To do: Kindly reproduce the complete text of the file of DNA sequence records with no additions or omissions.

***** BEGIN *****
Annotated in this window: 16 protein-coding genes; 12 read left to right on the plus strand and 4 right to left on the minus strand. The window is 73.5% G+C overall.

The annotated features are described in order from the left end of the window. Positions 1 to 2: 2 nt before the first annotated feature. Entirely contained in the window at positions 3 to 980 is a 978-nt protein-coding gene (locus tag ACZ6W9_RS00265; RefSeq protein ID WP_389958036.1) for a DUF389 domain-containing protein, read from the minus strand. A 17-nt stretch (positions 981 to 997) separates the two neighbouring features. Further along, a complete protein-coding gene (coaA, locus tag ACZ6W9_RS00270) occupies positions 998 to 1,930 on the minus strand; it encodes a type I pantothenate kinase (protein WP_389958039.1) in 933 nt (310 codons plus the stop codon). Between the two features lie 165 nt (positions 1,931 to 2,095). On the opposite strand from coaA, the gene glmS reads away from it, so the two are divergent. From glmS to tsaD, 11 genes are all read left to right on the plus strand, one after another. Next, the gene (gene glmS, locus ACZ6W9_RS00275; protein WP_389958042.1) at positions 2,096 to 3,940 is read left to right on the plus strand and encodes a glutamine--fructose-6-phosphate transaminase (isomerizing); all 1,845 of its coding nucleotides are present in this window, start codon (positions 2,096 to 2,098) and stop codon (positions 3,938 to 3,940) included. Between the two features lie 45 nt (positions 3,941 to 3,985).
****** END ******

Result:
Annotated in this window: 16 protein-coding genes; 12 read left to right on the plus strand and 4 right to left on the minus strand. The window is 73.5% G+C overall.

The annotated features are described in order from the left end of the window. Positions 1 to 2: 2 nt before the first annotated feature. Entirely contained in the window at positions 3 to 980 is a 978-nt protein-coding gene (locus tag ACZ6W9_RS00265; RefSeq protein ID WP_389958036.1) for a DUF389 domain-containing protein, read from the minus strand. A 17-nt stretch (positions 981 to 997) separates the two neighbouring features. Further along, a complete protein-coding gene (coaA, locus tag ACZ6W9_RS00270) occupies positions 998 to 1,930 on the minus strand; it encodes a type I pantothenate kinase (protein WP_389958039.1) in 933 nt (310 codons plus the stop codon). Between the two features lie 165 nt (positions 1,931 to 2,095). On the opposite strand from coaA, the gene glmS reads away from it, so the two are divergent. From glmS to tsaD, 11 genes are all read left to right on the plus strand, one after another. Next, the gene (gene glmS, locus ACZ6W9_RS00275; protein WP_389958042.1) at positions 2,096 to 3,940 is read left to right on the plus strand and encodes a glutamine--fructose-6-phosphate transaminase (isomerizing); all 1,845 of its coding nucleotides are present in this window, start codon (positions 2,096 to 2,098) and stop codon (positions 3,938 to 3,940) included. Between the two features lie 45 nt (positions 3,941 to 3,985).